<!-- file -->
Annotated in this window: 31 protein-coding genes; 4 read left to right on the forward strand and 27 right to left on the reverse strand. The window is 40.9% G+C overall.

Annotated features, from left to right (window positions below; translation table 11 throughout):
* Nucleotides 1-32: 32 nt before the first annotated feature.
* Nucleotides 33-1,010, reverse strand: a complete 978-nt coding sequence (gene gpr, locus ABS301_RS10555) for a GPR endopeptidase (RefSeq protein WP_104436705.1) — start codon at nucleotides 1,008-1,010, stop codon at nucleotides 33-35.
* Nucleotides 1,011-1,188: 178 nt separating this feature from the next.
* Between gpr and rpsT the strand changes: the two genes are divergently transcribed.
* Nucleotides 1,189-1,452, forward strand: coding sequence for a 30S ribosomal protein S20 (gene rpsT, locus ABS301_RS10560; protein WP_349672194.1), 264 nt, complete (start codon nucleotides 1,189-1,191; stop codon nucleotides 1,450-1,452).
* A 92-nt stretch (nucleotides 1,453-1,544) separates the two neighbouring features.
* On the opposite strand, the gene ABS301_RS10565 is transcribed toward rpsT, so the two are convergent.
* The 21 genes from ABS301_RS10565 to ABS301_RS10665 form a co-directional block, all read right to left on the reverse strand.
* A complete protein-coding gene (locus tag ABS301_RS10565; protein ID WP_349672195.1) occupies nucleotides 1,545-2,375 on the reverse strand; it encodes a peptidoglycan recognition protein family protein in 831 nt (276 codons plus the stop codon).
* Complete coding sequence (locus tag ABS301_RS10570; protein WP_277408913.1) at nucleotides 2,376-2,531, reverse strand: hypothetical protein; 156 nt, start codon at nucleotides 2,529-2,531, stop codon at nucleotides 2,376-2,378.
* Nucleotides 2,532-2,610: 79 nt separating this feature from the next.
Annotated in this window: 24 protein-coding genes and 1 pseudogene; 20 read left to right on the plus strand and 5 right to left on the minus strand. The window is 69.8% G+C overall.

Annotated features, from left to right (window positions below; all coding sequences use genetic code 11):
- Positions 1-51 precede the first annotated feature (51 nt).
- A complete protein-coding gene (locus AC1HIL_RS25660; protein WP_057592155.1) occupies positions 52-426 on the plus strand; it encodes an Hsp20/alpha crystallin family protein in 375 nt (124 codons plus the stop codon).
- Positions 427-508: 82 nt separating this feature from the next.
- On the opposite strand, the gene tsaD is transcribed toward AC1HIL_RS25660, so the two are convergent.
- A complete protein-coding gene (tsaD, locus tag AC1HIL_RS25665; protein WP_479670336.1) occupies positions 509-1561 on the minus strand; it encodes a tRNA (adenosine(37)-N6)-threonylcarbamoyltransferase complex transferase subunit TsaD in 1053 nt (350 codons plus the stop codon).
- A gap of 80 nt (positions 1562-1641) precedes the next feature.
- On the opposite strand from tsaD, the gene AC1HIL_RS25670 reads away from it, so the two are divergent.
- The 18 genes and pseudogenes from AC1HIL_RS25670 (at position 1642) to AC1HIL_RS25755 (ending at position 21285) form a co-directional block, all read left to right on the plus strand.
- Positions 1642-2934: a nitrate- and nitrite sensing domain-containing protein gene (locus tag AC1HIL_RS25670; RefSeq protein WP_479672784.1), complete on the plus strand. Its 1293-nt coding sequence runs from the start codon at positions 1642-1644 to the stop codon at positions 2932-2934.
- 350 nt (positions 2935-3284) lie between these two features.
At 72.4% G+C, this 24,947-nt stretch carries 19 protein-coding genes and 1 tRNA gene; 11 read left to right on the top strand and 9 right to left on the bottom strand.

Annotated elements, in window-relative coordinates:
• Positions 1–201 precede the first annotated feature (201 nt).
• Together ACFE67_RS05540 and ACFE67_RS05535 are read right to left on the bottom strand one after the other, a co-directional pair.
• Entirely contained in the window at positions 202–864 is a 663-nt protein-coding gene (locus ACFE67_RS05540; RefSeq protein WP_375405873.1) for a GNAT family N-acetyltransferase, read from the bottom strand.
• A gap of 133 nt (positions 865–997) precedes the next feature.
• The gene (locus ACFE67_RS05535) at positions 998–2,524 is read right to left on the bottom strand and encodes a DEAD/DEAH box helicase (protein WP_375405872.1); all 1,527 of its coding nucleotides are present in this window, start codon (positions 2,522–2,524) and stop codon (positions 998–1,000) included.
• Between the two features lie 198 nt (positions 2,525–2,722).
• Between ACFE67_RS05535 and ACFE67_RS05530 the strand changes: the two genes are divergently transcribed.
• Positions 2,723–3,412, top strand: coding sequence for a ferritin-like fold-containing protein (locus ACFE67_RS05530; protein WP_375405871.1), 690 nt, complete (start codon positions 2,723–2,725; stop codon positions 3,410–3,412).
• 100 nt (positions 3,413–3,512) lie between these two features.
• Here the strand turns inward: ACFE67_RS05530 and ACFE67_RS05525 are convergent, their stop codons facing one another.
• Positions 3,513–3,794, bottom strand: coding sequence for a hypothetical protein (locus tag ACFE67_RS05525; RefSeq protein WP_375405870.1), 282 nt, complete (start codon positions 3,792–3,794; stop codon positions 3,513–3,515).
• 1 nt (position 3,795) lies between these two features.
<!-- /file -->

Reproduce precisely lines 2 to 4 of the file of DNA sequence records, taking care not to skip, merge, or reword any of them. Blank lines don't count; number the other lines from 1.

Annotated features, from left to right (window positions below; translation table 11 throughout):
* Nucleotides 1-32: 32 nt before the first annotated feature.
* Nucleotides 33-1,010, reverse strand: a complete 978-nt coding sequence (gene gpr, locus ABS301_RS10555) for a GPR endopeptidase (RefSeq protein WP_104436705.1) — start codon at nucleotides 1,008-1,010, stop codon at nucleotides 33-35.